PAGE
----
The Book of Negroes -- Synopsis
The Book of Negroes is the first novel to examine the story of African peoples who, after enslavement in the United States and escape to Canada, returned to Africa in the eighteenth century. Aminata Diallo begins the story of her tumultuous life with the words: “I seem to have trouble dying. By all rights, I should not have lived this long.” Aminata’s story spans six decades and three continents. Against the backdrop of British slavery and liberation in the U.S., Canada, England and West Africa, the Book of Negroes dramatizes one woman’s epic tale of survival and migration. Born around 1745 in Mali, Aminata is kidnapped as a child and sent across the Atlantic Ocean to South Carolina. She works on an indigo plantation and later as an urban slave before escaping her master in New York City on the eve of the American Revolutionary War. Aminata ends up serving the British as a midwife and then as a scribe, recording in a British military ledger called the “Book of Negroes”, the names and descriptions of thousands of fugitive slaves who are desperate to sail from New York City before George Washington and his American patriots take control of the city. At the end of the war, Aminata sails with thousands of blacks to Nova Scotia. In Shelburne, she discovers that freedom in the British colonies is illusory and in some respects just as dangerous as the slavery she fled in the American South. In 1792, Aminata joins the first "back to Africa” movement in the history of the Americas and sails with 1,200 Black Loyalists to Sierra Leone. After a decade in Africa, Aminata sails to England to advocate for the end of the slave trade and to write the life story that becomes this novel.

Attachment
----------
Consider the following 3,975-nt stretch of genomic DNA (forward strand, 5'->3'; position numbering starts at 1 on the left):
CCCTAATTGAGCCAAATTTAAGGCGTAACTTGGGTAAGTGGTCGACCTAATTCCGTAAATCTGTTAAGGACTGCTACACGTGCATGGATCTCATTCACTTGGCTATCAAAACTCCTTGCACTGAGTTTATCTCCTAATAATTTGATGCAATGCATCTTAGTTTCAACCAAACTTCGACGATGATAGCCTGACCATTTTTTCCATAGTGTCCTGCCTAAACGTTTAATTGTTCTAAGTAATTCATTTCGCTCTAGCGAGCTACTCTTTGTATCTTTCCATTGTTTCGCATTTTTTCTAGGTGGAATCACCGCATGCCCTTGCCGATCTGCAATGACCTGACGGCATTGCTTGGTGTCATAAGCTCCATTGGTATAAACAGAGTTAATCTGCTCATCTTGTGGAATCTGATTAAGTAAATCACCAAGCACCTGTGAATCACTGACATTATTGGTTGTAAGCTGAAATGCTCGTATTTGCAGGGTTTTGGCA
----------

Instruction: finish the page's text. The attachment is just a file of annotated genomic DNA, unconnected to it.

Let me begin with a caveat to any and all who find these pages. Do not trust large bodies of water, and do not cross them. If you, Dear Reader, have an African hue and find yourself led toward water with vanishing shores, seize your freedom by any...
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